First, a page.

Buying Your First Car? Do These 9 Things First

Buying Your First Car? Do These 9 Things FirstReady to begin the process of buying your first car? You’re in the right place!

Cars are a part of life. Without a car, it’s hard to do little things like buy groceries and commute to work.

Unfortunately, cars are also expensive, and there is a lot that goes into the purchasing process. It can be especially difficult for millennials who have never purchased a car before you know what to do.

If you’re thinking about buying your first car, consider these 9 steps before you sign on the dotted line.


1. Create A Budget Before Buying Your First Car

Before you even think about buying a used car, figure out how much you can realistically afford. Most financial planners recommend spending less than 15% of your total budget on a car payment.

Don’t have a budget? Yeah you’ll need to read this blog post first to create a smart budget.

Once you’ve got your budget created, see how much money you have left to spend on a car. Oh and you can figure out your estimated car payment by using this calculator.

Note: Don’t forget to include the cost of insurance in your budget either.

Yeah, I know, it really adds up!


2. Research More Than One Model

I know you’re already saying that special car of your dreams.  But before you make up your mind, open your eyes and look at other makes and models first.

Every make and model is different. Specific years even have their own pros and cons.

Before you make a purchase, research at least three different makes and models. Pay special attention to each vehicle’s weak points, repair costs, and resale value.

When you’re done, compare and contrast these statistics to help you make your purchase.

If you’re unsure where to start, two of the most popular vehicles for first-time car buyers are the Honda Accord and Toyota Corolla. Both vehicles are affordable, good with gas mileage and have low repair costs.


3. Find Vehicles For Sale Everywhere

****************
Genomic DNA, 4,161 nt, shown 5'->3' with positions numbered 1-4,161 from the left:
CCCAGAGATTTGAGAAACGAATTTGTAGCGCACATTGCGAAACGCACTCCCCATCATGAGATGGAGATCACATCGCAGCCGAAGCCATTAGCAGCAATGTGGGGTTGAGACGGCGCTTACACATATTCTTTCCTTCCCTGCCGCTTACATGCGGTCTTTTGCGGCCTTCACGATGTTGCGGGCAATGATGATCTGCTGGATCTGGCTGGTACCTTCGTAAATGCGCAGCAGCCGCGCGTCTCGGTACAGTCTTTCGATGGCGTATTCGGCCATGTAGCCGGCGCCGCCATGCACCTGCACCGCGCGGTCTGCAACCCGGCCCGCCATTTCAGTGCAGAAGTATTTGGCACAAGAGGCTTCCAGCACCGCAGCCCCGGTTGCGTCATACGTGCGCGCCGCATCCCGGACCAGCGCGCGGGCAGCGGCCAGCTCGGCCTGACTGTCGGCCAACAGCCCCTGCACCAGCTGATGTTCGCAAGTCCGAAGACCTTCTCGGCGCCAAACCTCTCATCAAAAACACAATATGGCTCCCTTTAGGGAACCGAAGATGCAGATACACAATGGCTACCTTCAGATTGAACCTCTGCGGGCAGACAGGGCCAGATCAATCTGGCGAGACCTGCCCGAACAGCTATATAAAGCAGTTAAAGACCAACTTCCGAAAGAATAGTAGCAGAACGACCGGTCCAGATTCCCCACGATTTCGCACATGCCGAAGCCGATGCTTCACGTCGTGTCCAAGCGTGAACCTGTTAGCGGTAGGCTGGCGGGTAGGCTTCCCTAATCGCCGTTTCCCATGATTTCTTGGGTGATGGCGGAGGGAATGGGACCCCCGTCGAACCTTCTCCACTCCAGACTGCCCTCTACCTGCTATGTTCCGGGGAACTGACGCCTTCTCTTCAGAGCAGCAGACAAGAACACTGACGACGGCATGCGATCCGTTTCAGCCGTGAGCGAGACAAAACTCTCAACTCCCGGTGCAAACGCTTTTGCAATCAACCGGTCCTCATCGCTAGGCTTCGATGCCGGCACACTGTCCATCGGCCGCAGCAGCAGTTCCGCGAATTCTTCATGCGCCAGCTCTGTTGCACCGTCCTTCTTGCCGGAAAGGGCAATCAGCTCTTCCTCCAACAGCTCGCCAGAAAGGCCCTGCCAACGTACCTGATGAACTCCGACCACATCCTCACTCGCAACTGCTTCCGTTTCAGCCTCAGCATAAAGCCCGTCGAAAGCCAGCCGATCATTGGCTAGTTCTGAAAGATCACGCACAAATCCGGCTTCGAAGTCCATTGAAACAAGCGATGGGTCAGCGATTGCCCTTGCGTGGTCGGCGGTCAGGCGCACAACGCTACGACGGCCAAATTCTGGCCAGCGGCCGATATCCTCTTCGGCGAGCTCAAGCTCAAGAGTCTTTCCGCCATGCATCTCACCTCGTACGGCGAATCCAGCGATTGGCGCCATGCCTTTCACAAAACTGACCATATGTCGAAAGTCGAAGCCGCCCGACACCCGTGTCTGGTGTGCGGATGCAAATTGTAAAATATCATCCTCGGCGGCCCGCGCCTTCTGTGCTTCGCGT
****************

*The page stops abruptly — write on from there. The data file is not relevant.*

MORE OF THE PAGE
There are a number of places you can find used cars. Each has their pros and cons. Do you want to save a lot of money? Then buy a car off eBay or Craigslist. Do you want it to be easy? Then go to a dealership instead.

New car dealerships offer a range of new and used vehicles, while independent dealerships tend to offer a selection of used vehicles of different makes and models.

Dealers and individual sellers are both open to negotiating the final price. The exception would be Carmax and Autonation, which offer you their lowest price right off the bat and leave no room for negotiation.

You’ll want to check all the hot spots first: cars.com, autotrader.com and truecar.com. Next, try Craigslist and eBay. Finally, head over to a local dealer once you are knowledgeable about what prices cars are going for.


4. Understand Certified Pre-Owned

Some dealerships sell certified pre-owned vehicles at a higher price point. While these vehicles often come with an additional warranty, it may not be worth the markup. For example, while Honda and Toyota have extensive certification programs, other certified vehicles are nothing more than retired rental cars.

A certified pre-owned vehicle will cost you roughly $1,500 more. An alternative option for you is to buy an extended warranty instead, which should be cheaper.


5. Check The Vehicle’s History

Always get a vehicle history report before you purchase a used vehicle. These reports will tell you if the vehicle has ever been totaled or had the odometer rolled back.

If you’re dealing with a friend or loved one, it can be tempting to skip this step. Don’t. You may learn information that the seller didn’t even know.